Patients are given time to think and plan transplantation. They are also provided with educational material. Once the patient and family has made final decision for liver transplantation, the detailed assessment process is started that includes following:

Radiological assessment 

  1. Ultrasound of the abdomen
  2. Liver dynamic CT abdomen, and Chest CT to rule out/stage HCC, determine extent of liver disease
  3. MRI and CT brain in selected cases

Cardiac Assessment:

  1. ECG
  2. Echocardiogram/stress echo including PA pressure
  3. Coronary angiogram (selected cases )
  4. Cardiologist comments

Pulmonology assessment

  1. CXR
  2. Pulmonary function tests
  3. Pulmonologist evaluation

Nephrology assessment

  1. Renal function tests
  2. Routine urine analysis
  3. Urine culture
  4. Nephrologists evaluation

Psychiatry assessment

  1. Consultation & Evaluation



Recipient Exclusion Criteria (contraindications to transplant):

  • Severe, irreversible, medical illness that limits short term life expectancy
  • Severe Pulmonary Hypertension (Mean PA pressure > 50mmHg)
  • Sepsis or uncontrollable infection
  • Severe, uncontrolled Psychiatric illness
  • Uncorrectable congenital abnormalities which are severe and life threatening

Relative Exclusion Criteria:

  • Advanced malnutrition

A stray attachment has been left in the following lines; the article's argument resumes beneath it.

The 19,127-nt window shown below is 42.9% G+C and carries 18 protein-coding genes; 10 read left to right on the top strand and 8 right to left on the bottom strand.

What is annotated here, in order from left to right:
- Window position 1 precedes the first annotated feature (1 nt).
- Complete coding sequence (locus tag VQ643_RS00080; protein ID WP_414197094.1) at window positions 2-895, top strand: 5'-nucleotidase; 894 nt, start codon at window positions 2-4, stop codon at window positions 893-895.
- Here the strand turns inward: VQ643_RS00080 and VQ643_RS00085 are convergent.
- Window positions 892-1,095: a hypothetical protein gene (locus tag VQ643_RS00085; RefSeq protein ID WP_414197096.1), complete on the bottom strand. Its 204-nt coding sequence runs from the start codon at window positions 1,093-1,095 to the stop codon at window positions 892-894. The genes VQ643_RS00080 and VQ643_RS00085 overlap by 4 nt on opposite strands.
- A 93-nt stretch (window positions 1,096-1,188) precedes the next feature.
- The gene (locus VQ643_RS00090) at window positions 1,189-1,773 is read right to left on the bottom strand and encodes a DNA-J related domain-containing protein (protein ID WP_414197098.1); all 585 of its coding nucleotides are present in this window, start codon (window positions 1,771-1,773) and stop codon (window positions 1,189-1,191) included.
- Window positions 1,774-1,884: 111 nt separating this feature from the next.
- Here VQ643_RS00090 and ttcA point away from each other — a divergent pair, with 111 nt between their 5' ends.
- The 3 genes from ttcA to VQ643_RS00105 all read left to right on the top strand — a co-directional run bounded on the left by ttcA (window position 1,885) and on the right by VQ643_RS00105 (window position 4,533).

• Active Infection
  • Inability to comply with medications and conform to follow up regimens



Stepwise donor evaluation:

Once it is assured that patient is fulfilling the liver transplant criteria and is fit enough to undergo major surgery, the donor workup starts. We accept donors from within the family (close blood relatives and non-close blood relatives) according to the following criteria:

Living Donor selection criteria:

  • A blood related person or a spouse who shares compatible blood group with the patient.
  • Donors must be healthy individuals with no major health problem.
  • Must be in good physical and mental health
  • Must be between the ages of 18 and 50 years
  • Voluntarily, altruistic donation
  • Have a body mass index (BMI) less than 35
  • Must have a compatible blood type with the recipient
  • Must be free from the following:
    • Significant organ diseases (i.e., Heart, Lung & Kidney disease, etc.)
    • Ongoing malignancy (cancer)
    • HIV/AIDS
    • Hepatitis
    • Active or chronic infections
    • Active substance abuse

Laboratory work-up the living donor:

The purpose of the stepwise evaluation of the donor is to avoid un-necessary investigations. If the donor is found to be unsuitable at any step, the other investigations should be abandoned. Before starting the investigations of the donor, detailed history and physical examination including height, weight, BMI is recorded. Steps of donor evaluation are as follows:

Laboratory work-up the living donor


Laboratory work-up the living donor

Laboratory work-up the living donor

Special Considerations and/or Issues in Donor Evaluation:

Donor Advocate:

Usually a physician outside of the transplant team, who will help the donor understand the process, procedure, risks and benefits of live organ donation.  The donor advocate will protect and promote the interests and well-being of the donor. Donors can opt to withdraw at any time during the assessment process.  The reasons for withdrawal will be kept confidential.

Liver Biopsy:

Our program may perform liver biopsy on potential donors based on clinical findings that suggest some degree of concern regarding histological status of the liver, i.e., elevated AST/ALT, presence of steatosis on imaging studies and so on.